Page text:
1. A Personal Branding Statement
Concise and to the point, a personal branding statement shows who you are and what you have to offer. As you develop your statement, think about the following:
- What are you good at, passionate about and thoroughly enjoy doing? (skill + interest = strength)
- What makes you stand out from your peers? e.g. Your bubbly personality? Your ability to communicate complex things in simple language? Your problem-solving skills? Your eye for finding smarter ways to tackle tasks? Your ‘can-do’ attitude?
- How do you want to make a difference? What superpowers have you used in your past and present roles and how have they benefited employers and clients?
What do others say that you do exceptionally well?
- What were the most important work-related projects that you completed – how did you master them? Did you collaborate with others? Have to be resourceful? Take risks? Did you have to be creative and think of new approaches, come up with new solutions? Use your network? Now identify three attributes that are common to the way you completed the projects.
Once determined you’re almost there. Compose that line and pop it above your Career Summary in your Resume, under your name in your LinkedIn profile, in the LinkedIn summary, your Facebook, Twitter, under your email signature, etc.
2. Backup that Statement
Until you have proof, your personal brand is merely hearsay. Think about all the times you used those attributes and jot down the challenges/situations you were addressing; the specific actions you took to address them and the quantifiable outcome of those actions. You now have yourself a few fantastic achievements to back up your brand statement. Add these to your Resume, LinkedIn summary, etc.
Now that you know how your brand looks and feels, it’s time for an audit! Enter Google. Search your name and see who shares it. If your name is common, consider using your middle initial or middle name. From there, push yourself to Google’s first page and ahead of that competition by building your brand through content on other platforms such as Google+, Instagram and Facebook Page, always with your branding byline included in your profile summary. The more active you are on your social media platforms the closer you will appear at the top. Using a consistent profile picture helps, too.
4. Consider a Personal Website
Having a personal website is not only one of the best ways to rank your name on Google; it also looks professional in your email signature and on your social media profile. It doesn’t need to be content rich. A simple site with content similar to your resume with links to other social platforms and a short bio is enough. Over time you can add a blog or a Twitter feed, YouTube links, publishes papers, anything relevant to supporting your brand message. You can also add some lines about your personal life – it gives people something to connect with instantly. Here’s mine Jane Telford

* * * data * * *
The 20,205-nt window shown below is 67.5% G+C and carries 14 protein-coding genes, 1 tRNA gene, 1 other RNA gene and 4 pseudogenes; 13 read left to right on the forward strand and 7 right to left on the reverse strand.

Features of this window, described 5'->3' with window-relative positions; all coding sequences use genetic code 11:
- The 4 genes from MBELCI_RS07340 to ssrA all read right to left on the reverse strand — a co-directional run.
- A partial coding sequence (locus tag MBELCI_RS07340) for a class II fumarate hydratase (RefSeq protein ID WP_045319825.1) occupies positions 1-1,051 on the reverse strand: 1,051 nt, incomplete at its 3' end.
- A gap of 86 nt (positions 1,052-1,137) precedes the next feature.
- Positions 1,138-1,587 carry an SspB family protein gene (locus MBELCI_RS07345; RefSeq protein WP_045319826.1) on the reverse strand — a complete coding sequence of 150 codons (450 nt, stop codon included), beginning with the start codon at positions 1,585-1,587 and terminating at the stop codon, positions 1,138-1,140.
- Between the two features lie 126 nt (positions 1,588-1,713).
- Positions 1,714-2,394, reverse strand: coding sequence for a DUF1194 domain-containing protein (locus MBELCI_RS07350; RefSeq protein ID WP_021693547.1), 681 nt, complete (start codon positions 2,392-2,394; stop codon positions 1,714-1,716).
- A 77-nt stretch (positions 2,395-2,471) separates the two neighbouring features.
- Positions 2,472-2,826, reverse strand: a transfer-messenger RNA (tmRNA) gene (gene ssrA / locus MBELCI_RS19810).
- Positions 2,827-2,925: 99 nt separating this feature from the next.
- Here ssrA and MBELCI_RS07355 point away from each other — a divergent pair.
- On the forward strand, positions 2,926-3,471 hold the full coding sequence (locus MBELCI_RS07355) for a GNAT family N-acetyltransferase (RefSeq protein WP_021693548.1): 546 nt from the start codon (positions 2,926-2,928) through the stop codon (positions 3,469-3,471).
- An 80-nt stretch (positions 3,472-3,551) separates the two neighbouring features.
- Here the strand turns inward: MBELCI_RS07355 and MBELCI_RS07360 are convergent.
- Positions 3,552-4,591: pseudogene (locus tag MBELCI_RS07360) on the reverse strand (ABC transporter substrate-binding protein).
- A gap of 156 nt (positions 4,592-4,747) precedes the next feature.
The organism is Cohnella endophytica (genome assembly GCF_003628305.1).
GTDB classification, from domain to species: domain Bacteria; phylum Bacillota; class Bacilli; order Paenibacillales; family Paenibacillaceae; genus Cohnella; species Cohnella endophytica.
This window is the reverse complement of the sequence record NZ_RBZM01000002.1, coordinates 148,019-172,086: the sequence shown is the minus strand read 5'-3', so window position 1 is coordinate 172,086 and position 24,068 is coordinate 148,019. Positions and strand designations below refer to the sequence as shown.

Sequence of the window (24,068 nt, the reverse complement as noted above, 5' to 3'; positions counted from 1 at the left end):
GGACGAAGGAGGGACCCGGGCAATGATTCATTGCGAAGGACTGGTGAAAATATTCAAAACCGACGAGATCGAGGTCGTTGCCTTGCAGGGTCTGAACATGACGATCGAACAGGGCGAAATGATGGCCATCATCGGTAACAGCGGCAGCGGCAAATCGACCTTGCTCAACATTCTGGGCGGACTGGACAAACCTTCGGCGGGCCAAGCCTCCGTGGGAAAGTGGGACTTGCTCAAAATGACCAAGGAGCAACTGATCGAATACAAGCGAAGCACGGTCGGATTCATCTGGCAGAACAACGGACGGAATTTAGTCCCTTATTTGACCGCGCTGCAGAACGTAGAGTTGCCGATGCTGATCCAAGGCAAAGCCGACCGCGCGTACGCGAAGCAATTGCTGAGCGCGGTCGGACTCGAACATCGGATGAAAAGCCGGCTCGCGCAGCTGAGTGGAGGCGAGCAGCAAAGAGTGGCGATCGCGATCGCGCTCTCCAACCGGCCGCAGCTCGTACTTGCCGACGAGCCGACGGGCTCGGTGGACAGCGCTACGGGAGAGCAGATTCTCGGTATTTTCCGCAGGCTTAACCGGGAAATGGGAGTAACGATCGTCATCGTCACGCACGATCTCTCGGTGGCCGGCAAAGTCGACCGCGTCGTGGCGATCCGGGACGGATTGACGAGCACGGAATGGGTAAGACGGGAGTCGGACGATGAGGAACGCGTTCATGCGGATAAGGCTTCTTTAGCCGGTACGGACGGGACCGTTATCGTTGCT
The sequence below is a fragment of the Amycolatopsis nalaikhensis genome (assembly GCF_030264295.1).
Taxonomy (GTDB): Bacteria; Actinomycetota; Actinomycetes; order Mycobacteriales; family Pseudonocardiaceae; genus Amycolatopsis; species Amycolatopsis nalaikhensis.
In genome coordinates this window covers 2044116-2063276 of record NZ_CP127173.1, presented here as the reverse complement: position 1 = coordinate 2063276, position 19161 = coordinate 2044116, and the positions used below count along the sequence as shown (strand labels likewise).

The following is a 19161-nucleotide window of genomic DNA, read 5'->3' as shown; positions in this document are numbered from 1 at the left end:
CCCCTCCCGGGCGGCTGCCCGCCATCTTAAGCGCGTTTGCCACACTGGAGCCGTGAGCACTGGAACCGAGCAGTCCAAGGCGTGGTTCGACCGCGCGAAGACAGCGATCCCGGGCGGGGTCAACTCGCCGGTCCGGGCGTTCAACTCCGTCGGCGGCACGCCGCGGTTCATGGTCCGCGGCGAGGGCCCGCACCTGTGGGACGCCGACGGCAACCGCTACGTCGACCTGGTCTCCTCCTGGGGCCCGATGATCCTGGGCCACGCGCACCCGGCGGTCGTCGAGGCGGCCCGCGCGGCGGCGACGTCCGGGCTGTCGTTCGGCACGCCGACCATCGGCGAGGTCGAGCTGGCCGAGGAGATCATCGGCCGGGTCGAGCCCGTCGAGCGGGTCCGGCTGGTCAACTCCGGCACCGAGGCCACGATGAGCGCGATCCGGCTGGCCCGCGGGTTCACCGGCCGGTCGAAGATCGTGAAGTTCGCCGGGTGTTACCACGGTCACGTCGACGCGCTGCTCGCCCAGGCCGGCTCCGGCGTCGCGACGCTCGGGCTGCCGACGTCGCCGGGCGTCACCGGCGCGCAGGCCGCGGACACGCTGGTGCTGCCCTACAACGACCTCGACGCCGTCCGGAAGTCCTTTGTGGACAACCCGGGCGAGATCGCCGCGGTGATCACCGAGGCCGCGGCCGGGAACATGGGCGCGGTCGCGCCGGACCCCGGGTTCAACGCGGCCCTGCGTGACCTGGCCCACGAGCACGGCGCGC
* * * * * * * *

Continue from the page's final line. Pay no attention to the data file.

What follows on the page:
5. Add (focused) value
Now that your brand is taking shape, the fastest way to establish yourself as an expert in your world of work is to share articles aligned with your brand message. You can do this by following Influencers, Channels and Media in LinkedIn. Be picky about the things you post, consistent in your chosen fields of interest and conscientious of the value you can provide your connections. Content that not only shows your expertise but also is of interest to your (potential) followers. Where possible, select a nugget that interested you in the article and comment as you share. Much more personable than merely on-sharing.
Now the brand has been established, has been backed up with proof and further reinforced through content sharing on social media sites, being an actual contributing author can add further value to your brand. Consider using the blog application on social media platforms or even creating your own and using a savvy application to share your content automatically across all your social media platforms.
These are the steps that will help you to build your personal brand. It takes consistency and ongoing “construction” to keep the flame under your brand alight, but once you set up the basics, the brand will work for you and open new doors!
Last but not least – you can take a look at strong personal brands like Richard Branson, Andy Foote, Lets Grow, for inspiration. If you are my candidate and reading this, we are already well on the way to building a strong personal brand for that’s my expertise, my personal brand in action. We just need your story to be told right and in a unique way! Your personal brand – sharp, focused and most importantly, visible!
If you’d like to connect with me, you can find me here: LinkedIn: Jane Telford